The most common argument against the whole process of home food production
is the time involved, followed by cost. While this is a subject which merits an entire article in itself and there isn't enough
space in this article to go into it in depth,suffice it to say that if you have the resources and time to establish your own
home food production, you will find it well worth your while.
I have to admit that the initial efforts to set up garden space and small
animal facilities is time consuming though not necessarily expensive. But, the set up time is a one-shot effort. I have used
many techniques-too numerous to include here- for saving time, energy, and money in producing food.
In growing tomatoes in the garden area for example, newsprint and grass clippings
have been put down in the tomato bed to prevent weeds from growing and reduce the need to water.
For a few hours work a week in home food production from late April through
October, you can raise prepare and put up (store) most of your food for a year. And doing so reduces your cost of purchasing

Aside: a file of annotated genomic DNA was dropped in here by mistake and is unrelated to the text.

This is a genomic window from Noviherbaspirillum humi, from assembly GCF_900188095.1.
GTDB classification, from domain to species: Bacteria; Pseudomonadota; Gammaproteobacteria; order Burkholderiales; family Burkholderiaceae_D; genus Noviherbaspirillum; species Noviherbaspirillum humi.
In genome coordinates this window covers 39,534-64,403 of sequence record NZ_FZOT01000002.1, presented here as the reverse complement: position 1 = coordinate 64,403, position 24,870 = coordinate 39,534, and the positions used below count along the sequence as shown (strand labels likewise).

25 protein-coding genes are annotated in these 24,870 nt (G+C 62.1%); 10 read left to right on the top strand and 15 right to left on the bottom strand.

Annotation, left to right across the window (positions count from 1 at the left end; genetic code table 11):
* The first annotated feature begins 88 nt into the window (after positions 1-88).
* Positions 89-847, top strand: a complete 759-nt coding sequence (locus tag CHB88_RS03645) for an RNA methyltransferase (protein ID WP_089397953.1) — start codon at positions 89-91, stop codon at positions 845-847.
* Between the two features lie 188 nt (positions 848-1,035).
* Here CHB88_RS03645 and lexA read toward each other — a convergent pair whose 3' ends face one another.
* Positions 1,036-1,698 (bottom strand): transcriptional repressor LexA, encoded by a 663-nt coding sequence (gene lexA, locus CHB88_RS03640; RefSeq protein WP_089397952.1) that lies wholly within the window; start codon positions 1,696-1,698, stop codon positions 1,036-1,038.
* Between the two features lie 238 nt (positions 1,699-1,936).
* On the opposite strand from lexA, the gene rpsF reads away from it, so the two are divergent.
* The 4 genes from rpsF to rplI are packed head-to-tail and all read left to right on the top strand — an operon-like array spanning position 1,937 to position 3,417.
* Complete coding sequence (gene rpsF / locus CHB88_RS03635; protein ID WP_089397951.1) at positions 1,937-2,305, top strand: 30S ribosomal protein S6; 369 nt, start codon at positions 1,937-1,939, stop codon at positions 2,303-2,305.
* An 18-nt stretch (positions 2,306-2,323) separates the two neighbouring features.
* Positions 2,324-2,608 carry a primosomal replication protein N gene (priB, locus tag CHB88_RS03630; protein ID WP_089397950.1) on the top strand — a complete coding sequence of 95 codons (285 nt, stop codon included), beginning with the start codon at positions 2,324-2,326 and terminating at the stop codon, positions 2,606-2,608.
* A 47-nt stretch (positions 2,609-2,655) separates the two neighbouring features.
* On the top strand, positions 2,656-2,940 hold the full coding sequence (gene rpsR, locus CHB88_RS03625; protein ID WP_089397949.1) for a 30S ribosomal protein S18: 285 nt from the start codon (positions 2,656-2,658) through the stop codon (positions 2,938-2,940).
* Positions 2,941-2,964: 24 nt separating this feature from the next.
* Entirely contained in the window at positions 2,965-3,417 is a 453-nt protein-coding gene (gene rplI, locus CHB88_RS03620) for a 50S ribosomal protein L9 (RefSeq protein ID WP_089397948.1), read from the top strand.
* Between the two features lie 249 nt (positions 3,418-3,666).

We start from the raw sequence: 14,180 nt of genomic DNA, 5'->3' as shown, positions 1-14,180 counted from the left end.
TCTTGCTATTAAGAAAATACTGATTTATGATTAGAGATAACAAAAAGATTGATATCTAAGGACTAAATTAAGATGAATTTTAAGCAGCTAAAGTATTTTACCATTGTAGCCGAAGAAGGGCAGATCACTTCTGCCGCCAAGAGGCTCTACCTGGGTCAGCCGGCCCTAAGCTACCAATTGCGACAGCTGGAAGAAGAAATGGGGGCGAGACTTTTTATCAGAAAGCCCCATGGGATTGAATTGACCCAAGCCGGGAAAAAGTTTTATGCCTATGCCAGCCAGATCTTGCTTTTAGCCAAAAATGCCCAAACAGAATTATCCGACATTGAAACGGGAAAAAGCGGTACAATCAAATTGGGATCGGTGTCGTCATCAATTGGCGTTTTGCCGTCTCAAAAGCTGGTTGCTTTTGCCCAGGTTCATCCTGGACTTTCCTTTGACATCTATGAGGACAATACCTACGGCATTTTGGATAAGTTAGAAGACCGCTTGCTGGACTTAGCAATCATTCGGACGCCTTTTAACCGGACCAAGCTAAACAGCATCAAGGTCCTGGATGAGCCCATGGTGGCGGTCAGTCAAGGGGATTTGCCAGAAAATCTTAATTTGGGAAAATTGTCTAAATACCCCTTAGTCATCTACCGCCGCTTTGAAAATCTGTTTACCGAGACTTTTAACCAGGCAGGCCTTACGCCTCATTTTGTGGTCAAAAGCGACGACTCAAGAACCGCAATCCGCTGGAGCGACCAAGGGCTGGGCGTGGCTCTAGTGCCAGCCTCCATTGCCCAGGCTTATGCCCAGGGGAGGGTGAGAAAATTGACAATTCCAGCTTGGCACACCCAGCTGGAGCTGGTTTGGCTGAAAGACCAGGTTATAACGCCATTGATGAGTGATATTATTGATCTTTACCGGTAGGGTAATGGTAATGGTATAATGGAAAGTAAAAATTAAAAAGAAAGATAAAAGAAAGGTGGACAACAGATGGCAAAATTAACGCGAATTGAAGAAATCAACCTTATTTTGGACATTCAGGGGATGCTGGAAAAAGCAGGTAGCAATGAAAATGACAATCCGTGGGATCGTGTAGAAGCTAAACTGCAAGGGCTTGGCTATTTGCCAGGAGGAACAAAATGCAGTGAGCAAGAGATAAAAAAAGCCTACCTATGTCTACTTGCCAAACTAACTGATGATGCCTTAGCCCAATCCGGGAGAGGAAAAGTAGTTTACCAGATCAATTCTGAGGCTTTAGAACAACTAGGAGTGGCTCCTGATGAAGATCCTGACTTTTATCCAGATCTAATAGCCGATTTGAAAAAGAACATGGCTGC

the same amounts and types of food by half or more.
I have written a workbook on home food production and I am in the process
of getting it published. Send $1 (cash, check or money order) and a stamped self-addressed business envelope and I will send
an outline of the workbook and its contents which will show you how to calculate food needs, food costs and production costs
and gives some techniques for gardening, animal husbandry and food preservation. Send to R. Doucet, RR1, Box 3198, Wild Goose
Pond Road, Pittsfield, NH 03263 The lessons learned by early homesteaders still apply today.
1. Analyze possible threats to you
2. Choose terrain that lends itself
3. Plan security around the principles of "Avoidance." "Deception" and "Denial."
4. Reduce costs and effort
as well as help the environment, by following the concepts of "Plan A and Plan B, "One Effort with Multiple Results" and "Reduce,
5. Assure yourself good shelter, reliable water and constant food. Think
about this as you reflect on your own plans to survive... now and later.